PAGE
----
Why is the Golden Age fashionable again? by Martin Edwards

Though it may not be necessary to make an introduction of Martin Edwards in this blog, it is timely to show here a brief overview of his profile, taken from his website.

Martin Edwards was born at Knutsford, Cheshire and educated in Northwich and at Balliol College, Oxford University, taking a first class honours degree in law. He trained as a solicitor in Leeds and moved to Liverpool on qualifying. He published his first legal article at the age of 25 and his first book, about legal aspects of buying a business computer at 27, before a career as an equity partner of a law firm, where he is now a consultant. He is married to Helena with two children (Jonathan and Catherine) and lives in Lymm. A member of the Murder Squad, collective of crime writers, Martin is Vice Chair of the Crime Writers’ Association and in 2015 he was elected eighth President of the Detection Club. He is also Archivist of the CWA and of the Detection Club.

Martin Edwards first novel, All the Lonely People, introduced Liverpool lawyer Harry Devlin and was published in 1991, earning a nomination for the John Creasey Memorial Dagger for best first crime novel of the year. To date, Edwards has written eight novels about Devlin; the most recent is Waterloo Sunset (2008). The Coffin Trail (2004) was the first of seven books set in the Lake District (The Lake District Mysteries) featuring Detective Chief Inspector Hannah Scarlett and historian Daniel Kind; it was short-listed for the Theakston’s Old Peculier Award for best crime novel of 2006. The Arsenic Labyrinth (2007) was short-listed for the Lakeland Book of the Year Award in 2008. The Hanging Wood (2011) was long-listed for both the Audible Sounds of Crime Award and the Ebook Award at Crimefest 2012. Edwards has also written a stand-alone novel of psychological suspense, Take My Breath Away (2002), and completed The Lazarus Widow by the late Bill Knox. 2008 also saw the publication of his first historical novel, Dancing for the Hangman, a fictional account of the life and misadventures of Hawley Harvey Crippen. (Source: Wikipedia). Follow his blog: Do You Write Under Your Own Name? Find him on Twitter: @medwardsbooks Author’s Website: http://www.martinedwardsbooks.com/index.htm

20170220_141005I’m recalling all this because I’m looking forward to meeting Martin Edwards in Madrid during the course of this week. He will be giving the inaugural lecture at an International Congress on detective novel, entitled Why is the Golden Age fashionable again? I’m confident I will be able to attend and I hope to be able to greet him personally.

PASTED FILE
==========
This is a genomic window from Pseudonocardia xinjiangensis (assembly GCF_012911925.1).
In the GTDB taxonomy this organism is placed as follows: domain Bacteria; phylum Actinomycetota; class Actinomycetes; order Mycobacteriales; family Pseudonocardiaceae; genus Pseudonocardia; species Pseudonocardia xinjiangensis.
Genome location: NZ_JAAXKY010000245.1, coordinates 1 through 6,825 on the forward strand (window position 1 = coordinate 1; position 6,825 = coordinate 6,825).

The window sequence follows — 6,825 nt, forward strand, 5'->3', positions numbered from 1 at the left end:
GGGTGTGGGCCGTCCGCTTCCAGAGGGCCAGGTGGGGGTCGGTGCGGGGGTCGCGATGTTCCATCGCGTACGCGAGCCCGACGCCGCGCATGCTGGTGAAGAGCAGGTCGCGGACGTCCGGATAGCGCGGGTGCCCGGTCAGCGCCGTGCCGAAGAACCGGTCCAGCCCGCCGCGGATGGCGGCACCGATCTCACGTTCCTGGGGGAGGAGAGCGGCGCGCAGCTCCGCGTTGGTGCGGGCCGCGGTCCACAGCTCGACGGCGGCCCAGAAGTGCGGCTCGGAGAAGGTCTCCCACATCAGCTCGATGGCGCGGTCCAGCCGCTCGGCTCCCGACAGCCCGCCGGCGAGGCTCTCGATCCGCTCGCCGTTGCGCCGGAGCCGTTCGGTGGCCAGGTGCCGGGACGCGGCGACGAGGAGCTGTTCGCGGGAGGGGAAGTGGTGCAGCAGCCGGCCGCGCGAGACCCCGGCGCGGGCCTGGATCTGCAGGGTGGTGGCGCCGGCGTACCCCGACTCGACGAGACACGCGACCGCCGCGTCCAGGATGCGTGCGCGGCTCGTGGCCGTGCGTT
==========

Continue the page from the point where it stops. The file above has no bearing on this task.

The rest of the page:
Fortunately I have just received my copy of The Golden Age of Murder (Harper Collins, 2016, paperback edition), that I have started to read right now. For this reason I’m taking a break on my reading schedule and I’m reading as well The Serpent Pool, The Lake District Mysteries #4 (Allison & Busby, 2010). Stay tuned.

About The Golden Age of Murder: Winner of the 2016 EDGAR, AGATHA, MACAVITY and H.R.F.KEATING crime writing awards, this real-life detective story investigates how Agatha Christie and colleagues in a mysterious literary club transformed crime fiction. Detective stories of the Twenties and Thirties have long been stereotyped as cosily conventional. Nothing could be further from the truth. The Golden Age of Murder tells for the first time the extraordinary story of British detective fiction between the two World Wars. A gripping real-life detective story, it investigates how Dorothy L. Sayers, Anthony Berkeley, Agatha Christie and their colleagues in the mysterious Detection Club transformed crime fiction. Their work cast new light on unsolved murders whilst hiding clues to their authors’ darkest secrets, and their complex and sometimes bizarre private lives. (HarperCollinsPublishers publicity page)

About The Serpent Pool: DCI Hannah Scarlett is determined to uncover the truth behind Emily Friend’s mysterious drowning in the Serpent’s Pool. Though the evidence at the time did not rule out suicide, why would Emily, so afraid of water, choose drowning to end it all? Hannah has to face distraction though with a new sergeant with a troublesome reputation, a new house, and new cause to doubt her partner, Marc Amos. Historian Daniel Kind has just returned from America and is hard at work on a new book. Meeting with Hannah again, they can’t help but make connections between Emily’s death and two recent murders which struck close to home. (Allison & Busby publicity page)

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